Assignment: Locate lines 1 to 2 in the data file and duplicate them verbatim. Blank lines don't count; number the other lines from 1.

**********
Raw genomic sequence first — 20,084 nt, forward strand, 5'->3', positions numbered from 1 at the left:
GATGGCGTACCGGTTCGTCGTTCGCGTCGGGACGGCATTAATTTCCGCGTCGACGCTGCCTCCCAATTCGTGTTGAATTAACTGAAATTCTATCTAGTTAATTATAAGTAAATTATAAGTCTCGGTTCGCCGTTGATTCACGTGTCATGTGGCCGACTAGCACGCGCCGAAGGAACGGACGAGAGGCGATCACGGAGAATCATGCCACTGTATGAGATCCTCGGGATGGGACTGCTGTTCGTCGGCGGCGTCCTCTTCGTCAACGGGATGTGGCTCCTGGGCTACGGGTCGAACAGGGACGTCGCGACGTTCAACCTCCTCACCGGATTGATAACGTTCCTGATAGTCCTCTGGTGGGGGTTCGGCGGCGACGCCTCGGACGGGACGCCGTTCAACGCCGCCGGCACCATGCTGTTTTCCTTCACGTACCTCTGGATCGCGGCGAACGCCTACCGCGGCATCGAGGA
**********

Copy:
Raw genomic sequence first — 20,084 nt, forward strand, 5'->3', positions numbered from 1 at the left:
GATGGCGTACCGGTTCGTCGTTCGCGTCGGGACGGCATTAATTTCCGCGTCGACGCTGCCTCCCAATTCGTGTTGAATTAACTGAAATTCTATCTAGTTAATTATAAGTAAATTATAAGTCTCGGTTCGCCGTTGATTCACGTGTCATGTGGCCGACTAGCACGCGCCGAAGGAACGGACGAGAGGCGATCACGGAGAATCATGCCACTGTATGAGATCCTCGGGATGGGACTGCTGTTCGTCGGCGGCGTCCTCTTCGTCAACGGGATGTGGCTCCTGGGCTACGGGTCGAACAGGGACGTCGCGACGTTCAACCTCCTCACCGGATTGATAACGTTCCTGATAGTCCTCTGGTGGGGGTTCGGCGGCGACGCCTCGGACGGGACGCCGTTCAACGCCGCCGGCACCATGCTGTTTTCCTTCACGTACCTCTGGATCGCGGCGAACGCCTACCGCGGCATCGAGGA